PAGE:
Editor's note: This is the fifth article in a series on investing in China. The previous columns were Four Ways to Play China, China Investing: Like a Kid in a Toy Store, How (Not) to Invest in China and Catching China's Uplisting Wave.
My grandfather is a berry-picking legend where I come from. The rate at which he picked seems to accelerate as the story propagates, but I would like to show how you can apply successful wild berry-picking principles to stock picking.
Right now, the picking is good in Chinese pharmaceuticals. If you know what you're doing I believe you can turn thousands into millions over the next couple years. And that's after taxes.
1. You need to know where to look
If you go looking for berries in the desert, you might be disappointed. If you're looking for pharmaceuticals, you might run across
. Like Jack's magical beanstalk berry, Lotus is my red pill from the "Matrix" and it's only up 78% since I mentioned it in May.
Although Lotus hasn't taken real steps to uplist and the stock price has had a negative correlation with company performance, it is my belief that not picking up this stock is shortsighted to the highest degree. In June it was again awarded Good Supply Practices certification. If you are shortsighted you'll never make ends meet berry picking and you'll never find a company like Lotus that is growing and trading at less than twice earnings.
2. You need to know when to look.
Although China has been running headlines and a lot of people are bubbling with excitement it was only last year when China was the poison berry. When you buy determines the price you pay and, therefore, the risk you undertake as I believe risk comes only from overpaying.
China Pharma Holdings
is another Chinese pharmaceutical company with a falling stock price and improving fundamentals. My grandfather taught me that it doesn't make sense to pick berries in winter and if you want jam at that time you had to have picked the berries six months earlier. The same goes with stocks. Timing is everything. Buy when others are "uncertain" as they appear to be in China Pharma, since the price justifies company shrinkage when it forecasts 20% growth. It's time to buy.
3. You need to know what you're looking for.
Like the aforementioned poison berry, picking the wrong attributes to look for in companies will lead you off the investing cliff. Ben Graham focused on the price-to-book ratio. Warren Buffett expanded this to price to earnings. Ken Fisher emphasized price to sales. Peter Lynch focused on price/earnings to growth. I use all four to evaluate stocks.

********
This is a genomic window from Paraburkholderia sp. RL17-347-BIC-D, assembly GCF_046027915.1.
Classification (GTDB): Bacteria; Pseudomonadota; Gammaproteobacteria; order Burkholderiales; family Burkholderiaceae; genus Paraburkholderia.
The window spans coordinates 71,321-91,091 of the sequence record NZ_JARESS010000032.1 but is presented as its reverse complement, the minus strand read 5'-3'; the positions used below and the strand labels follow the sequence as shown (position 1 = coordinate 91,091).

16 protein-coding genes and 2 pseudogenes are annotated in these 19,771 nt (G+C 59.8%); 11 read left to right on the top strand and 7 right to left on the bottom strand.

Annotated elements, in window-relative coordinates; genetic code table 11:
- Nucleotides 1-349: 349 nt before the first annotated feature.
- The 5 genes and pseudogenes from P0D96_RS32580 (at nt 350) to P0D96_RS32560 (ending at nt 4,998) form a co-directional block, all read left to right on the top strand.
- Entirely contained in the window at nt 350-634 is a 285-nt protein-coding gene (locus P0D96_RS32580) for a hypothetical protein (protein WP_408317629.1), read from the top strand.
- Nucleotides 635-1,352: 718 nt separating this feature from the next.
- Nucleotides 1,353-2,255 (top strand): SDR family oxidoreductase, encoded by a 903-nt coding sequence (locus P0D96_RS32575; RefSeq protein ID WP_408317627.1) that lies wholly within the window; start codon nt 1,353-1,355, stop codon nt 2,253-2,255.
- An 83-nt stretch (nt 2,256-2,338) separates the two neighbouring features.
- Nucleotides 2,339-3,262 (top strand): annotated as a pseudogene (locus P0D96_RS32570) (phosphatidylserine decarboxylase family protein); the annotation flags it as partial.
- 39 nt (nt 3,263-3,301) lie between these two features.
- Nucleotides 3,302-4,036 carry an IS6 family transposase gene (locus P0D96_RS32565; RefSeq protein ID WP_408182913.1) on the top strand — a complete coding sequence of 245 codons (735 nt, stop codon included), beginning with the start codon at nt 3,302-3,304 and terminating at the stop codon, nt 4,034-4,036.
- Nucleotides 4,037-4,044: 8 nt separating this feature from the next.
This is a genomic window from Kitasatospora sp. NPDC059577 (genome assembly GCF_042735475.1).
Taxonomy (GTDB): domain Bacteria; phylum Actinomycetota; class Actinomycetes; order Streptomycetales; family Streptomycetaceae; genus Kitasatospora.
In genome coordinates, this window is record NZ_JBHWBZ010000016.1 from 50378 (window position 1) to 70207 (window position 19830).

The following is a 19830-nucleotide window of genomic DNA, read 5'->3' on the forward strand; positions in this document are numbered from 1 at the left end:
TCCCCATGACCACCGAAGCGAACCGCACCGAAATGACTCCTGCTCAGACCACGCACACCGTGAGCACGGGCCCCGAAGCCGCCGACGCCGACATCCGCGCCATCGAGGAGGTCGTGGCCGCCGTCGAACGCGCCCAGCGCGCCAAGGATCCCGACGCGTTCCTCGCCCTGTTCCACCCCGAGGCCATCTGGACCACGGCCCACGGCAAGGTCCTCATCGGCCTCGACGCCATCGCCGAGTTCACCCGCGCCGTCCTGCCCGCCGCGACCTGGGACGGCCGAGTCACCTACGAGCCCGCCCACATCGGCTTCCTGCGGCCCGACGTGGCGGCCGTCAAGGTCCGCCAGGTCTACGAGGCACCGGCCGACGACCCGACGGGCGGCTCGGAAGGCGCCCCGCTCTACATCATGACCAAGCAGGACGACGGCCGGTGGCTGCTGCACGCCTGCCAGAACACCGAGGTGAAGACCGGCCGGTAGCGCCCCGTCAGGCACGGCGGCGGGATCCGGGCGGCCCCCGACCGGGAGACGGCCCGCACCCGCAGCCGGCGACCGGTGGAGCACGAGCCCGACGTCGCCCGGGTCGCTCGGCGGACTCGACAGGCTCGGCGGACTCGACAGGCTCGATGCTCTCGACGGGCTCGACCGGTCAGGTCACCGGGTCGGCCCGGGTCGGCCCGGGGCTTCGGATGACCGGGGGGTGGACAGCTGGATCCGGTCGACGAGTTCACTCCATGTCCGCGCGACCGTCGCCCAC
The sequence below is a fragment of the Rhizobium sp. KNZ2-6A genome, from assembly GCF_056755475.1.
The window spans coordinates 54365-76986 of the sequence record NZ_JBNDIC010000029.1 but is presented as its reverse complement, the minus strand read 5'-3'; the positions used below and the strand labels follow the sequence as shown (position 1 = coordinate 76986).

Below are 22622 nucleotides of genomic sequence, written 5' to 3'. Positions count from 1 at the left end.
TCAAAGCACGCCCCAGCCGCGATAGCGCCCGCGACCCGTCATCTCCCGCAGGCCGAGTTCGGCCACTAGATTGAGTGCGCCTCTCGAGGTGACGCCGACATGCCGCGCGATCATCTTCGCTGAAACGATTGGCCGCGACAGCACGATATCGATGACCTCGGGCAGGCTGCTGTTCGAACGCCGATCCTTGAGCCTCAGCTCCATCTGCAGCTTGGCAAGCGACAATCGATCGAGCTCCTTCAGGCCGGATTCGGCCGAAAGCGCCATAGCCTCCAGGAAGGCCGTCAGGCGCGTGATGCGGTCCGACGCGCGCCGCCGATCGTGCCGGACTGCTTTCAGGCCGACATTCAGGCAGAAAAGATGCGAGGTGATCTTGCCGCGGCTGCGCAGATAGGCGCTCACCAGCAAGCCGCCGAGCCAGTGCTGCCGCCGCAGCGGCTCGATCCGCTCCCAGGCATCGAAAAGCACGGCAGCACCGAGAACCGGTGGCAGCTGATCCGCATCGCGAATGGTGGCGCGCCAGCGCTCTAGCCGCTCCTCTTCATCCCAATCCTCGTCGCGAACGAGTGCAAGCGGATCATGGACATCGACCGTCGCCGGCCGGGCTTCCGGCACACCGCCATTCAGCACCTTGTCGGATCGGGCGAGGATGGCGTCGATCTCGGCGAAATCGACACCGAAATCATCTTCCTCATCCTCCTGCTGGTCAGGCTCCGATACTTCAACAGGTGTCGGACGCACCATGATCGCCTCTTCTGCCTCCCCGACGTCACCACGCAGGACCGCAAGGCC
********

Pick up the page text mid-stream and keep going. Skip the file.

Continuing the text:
would be attractive on the measure of price to cash as well.
With a forward P/E between 2 and 3 and $85M in cash, Jiangbo is priced for bankruptcy at $113 million and it is nowhere close considering it has been growing both top and bottom lines at 50% annually.
4. You need to avoid the beaten path.
The best berries are found in the untouched wilderness where wild animals scare away intruders. Stocks are no different. The best ones to own aren't making headlines and your friends have never heard of them, but soon will.
China Medicine Corp.
is priced to shrink at four times earnings and is growing. Throw in the fact that it's receiving positive results from its new innovative product rADTZ, which is designed to decrease animal mortality rates and save breeder farms some serious cash, and I'll pick this one.
5. When you have the best picking conditions, you need to pick with both hands.
The window of best-picking opportunity is never open very long. In the past year, I have come to prefer speculation when I believe stocks have little downside. In matters financial I'll always pay nothing for something and am willing to work my way up from there. That makes anything close to zero and that is profitable worth looking at. For
China Yongxin Pharmaceuticals
I run my calculations ultra conservatively on 61 million shares. Even still, you have a growing company priced for bankruptcy. Delicious.
There are several other cheap Chinese pharmaceutical plays out there. Remember when investing that diversification is protection against what you don't know and for some people that's quite a lot.
I hope you enjoyed my series on investing in China. I'd like to say that I firmly believe this series will catch more publicity as the stocks mentioned throughout it appreciate in price over the next couple of years. But for now know that these companies are all growing at significantly higher rates than anything you can find in the U.S. and at less than one third the price. Brilliant!
At the time of publication, Bradford was long all the companies mentioned in this article. Glen Bradford is the CEO of ARM Holdings LLC; a hedge fund advisory company. He's pursuing an MBA at Purdue University and is trading his entire tuition in the stock market as well as the tuition of his roommate. His goal is to buy the most undervalued companies that are making money and set to make more money that he can find. In March 2009, he was quoted for saying, "Uncertainty will certainly work for me."